A kidnapped French family of seven has likely been separated into two groups by their abductors, France said Thursday, as Nigerian security forces combed restive border areas to find them.
The members of the family — a couple, their children aged five, eight, 10 and 12 and an uncle — were abducted while holidaying in the West African nation of Cameroon on Tuesday by six armed suspected Islamists on three motorbikes.
Cameroon officials said they were taken across the border into Nigeria, though Nigerian military spokesmen have so far only officially said they have been unable to confirm that information.
A Nigerian security official however said on condition of anonymity that searches were ongoing near the porous border with Cameroon in the country’s northeast, a region on the edge of the Sahara where insurgents and criminal gangs have long operated.
French President Francois Hollande said in Paris that the family was probably being held in two groups.
“We are fully cooperating with Nigerian and Cameroonian authorities to find the location where our citizens are being held,” Hollande told reporters.
He said the priority was to “first of all identify the exact place where (they) are being held, probably in two groups.”
The hostages, on a visit to the Waza National Park in Cameroon at the time of the kidnapping, have been identified as Tanguy Moulin-Fournier and his wife Albane, as well as their four sons, Eloi, Andeol, Mael and Clarence.
Tanguy’s brother Cyril Moulin-Fournier was with them at the time and was kidnapped as well. The three adults are all around 40 years old.
The Nigerian security official said “intelligence reports have shown that the abductors may be holding their victims … around the Dikwa area,” referring to a Nigerian town in the northeast.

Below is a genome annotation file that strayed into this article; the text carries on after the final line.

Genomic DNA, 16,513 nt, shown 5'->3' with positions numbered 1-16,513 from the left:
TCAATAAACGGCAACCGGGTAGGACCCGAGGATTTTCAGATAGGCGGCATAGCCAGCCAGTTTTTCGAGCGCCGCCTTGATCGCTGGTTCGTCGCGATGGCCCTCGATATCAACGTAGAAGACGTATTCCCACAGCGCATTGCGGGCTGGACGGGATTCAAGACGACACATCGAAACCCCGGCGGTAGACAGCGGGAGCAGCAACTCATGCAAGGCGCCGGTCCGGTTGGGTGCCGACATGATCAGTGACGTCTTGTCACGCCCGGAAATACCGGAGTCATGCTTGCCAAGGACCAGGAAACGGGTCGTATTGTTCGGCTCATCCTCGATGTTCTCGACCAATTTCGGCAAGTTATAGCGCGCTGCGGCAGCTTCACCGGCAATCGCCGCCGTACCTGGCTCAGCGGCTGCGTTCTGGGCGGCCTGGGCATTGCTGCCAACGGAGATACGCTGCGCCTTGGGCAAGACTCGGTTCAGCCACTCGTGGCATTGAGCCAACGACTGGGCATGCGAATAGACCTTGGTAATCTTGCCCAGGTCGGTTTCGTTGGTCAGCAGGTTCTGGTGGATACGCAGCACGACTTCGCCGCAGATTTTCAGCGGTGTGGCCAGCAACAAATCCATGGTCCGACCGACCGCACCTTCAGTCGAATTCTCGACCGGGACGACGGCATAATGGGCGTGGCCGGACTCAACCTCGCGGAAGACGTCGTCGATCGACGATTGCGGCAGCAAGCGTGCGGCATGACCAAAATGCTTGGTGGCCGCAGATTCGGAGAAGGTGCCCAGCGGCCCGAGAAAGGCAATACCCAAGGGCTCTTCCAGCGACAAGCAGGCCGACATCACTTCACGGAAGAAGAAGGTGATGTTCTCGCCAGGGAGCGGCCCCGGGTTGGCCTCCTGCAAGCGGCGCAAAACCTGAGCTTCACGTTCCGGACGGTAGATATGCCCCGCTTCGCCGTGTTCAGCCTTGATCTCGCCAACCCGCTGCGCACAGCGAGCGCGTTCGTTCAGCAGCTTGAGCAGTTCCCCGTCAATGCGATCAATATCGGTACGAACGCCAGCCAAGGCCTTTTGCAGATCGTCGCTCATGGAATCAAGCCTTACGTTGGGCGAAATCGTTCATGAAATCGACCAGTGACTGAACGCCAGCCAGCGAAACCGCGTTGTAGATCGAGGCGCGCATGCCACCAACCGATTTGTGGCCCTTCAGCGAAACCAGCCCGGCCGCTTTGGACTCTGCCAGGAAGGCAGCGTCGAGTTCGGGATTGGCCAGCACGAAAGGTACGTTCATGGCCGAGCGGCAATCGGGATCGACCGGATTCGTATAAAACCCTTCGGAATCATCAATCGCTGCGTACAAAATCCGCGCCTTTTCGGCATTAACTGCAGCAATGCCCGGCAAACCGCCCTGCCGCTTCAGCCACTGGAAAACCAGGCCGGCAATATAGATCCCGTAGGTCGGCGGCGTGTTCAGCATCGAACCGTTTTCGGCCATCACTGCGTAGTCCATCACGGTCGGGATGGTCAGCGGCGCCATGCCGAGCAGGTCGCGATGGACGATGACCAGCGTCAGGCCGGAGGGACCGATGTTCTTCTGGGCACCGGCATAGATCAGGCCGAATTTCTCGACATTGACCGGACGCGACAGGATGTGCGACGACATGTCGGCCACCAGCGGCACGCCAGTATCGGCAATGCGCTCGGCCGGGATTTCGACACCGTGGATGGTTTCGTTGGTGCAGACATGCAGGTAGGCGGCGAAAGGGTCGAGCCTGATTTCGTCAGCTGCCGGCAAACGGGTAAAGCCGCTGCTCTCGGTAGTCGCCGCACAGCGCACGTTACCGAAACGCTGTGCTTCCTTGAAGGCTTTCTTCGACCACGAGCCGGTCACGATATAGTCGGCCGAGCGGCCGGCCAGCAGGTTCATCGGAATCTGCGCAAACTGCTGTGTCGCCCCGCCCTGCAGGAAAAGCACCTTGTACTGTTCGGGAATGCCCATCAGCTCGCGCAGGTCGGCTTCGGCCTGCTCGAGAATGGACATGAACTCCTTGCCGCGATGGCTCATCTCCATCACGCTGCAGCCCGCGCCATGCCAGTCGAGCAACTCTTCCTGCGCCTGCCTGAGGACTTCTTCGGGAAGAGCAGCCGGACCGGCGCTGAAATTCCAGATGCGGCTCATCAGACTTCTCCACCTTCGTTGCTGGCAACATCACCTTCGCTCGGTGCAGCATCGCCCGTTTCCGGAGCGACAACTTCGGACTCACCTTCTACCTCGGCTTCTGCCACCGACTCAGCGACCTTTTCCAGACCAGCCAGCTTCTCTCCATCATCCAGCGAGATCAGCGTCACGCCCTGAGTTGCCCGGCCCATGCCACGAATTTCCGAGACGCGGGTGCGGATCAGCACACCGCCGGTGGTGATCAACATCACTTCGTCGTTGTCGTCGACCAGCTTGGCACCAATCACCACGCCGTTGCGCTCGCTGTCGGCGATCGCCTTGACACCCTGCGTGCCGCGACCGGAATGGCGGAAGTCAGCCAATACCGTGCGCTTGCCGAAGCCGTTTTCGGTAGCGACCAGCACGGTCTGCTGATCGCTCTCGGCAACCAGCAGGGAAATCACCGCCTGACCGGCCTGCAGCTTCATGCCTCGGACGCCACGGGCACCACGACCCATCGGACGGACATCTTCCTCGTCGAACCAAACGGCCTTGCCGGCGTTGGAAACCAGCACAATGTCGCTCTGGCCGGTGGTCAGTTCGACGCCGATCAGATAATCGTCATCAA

“But I must tell you we haven’t got the exact location. Our men and other sister security agencies, especially our colleagues in the immigration service, are already on operation and we have the strictest instruction to carry out the operation with caution.”
Hopes for the family had been raised when a Cameroonian military source said earlier Thursday they had been found safe and well in Nigeria.
The source said they were found abandoned in a house in Dikwa, about 100 kilometres (60 miles) from the border with Cameroon.
France’s Veteran Affairs Minister Kader Arif then confirmed that claim but later said he had merely passed on a media report. Cameroon’s Communications Minister Issa Tchiroma Bakary bluntly stated that it was “a wild rumour”.
Hollande has condemned the seizure as an “odious” act, saying: “This is the first time that children have been taken hostage in this manner.”
The French foreign ministry has urged citizens in the far north of Cameroon “to leave the area as quickly as possible” and advised against travel to areas bordering Nigeria until further notice.
It could not say how many French citizens are believed to be in the north but 6,200 in total are registered as living in Cameroon.
Foreign Minister Laurent Fabius said France would not give in to “terrorists,” an apparent warning that a ransom would not be considered.
The defence ministry said a team of French gendarmes arrived in Cameroon on Tuesday to help with the probe, adding that they were being “protected by French soldiers”.
French Defence Minister Jean-Yves Le Drian pointed the finger at Nigeria’s Boko Haram extremist group but said it was not clear whether the kidnapping was linked to France’s offensive against Islamist rebels in Mali.
“These are groups that claim the same fundamentalism, who use the same methods, whether it’s in Mali, Somalia or Nigeria,” he said.
Nigerian officials declined to comment on Boko Haram’s alleged involvement.
While French officials have named Boko Haram as the likely culprits, a splinter faction of the group known as Ansaru, which has risen in prominence in recent weeks, appears to have prioritised Western hostages.
Ansaru claimed the December kidnapping of a French national in Nigeria’s northern Katsina state and the abduction of seven foreigners from a construction site in the north’s Bauchi state at the weekend.
In statements, Ansaru has protested France’s efforts against Islamist rebels in Mali and warned of further attacks.
Tanguy Moulin-Fournier was born about 40 years ago in Yvelines, France. He graduated from a school of administration in Lyons and had worked with GDF Suez in Czech republic and Romania.
He still works for GDF Suez in Yaoundé, Cameroon’s capital, overseeing a project to develop liquefying natural ga, south of Yaounde.
Reported by AFP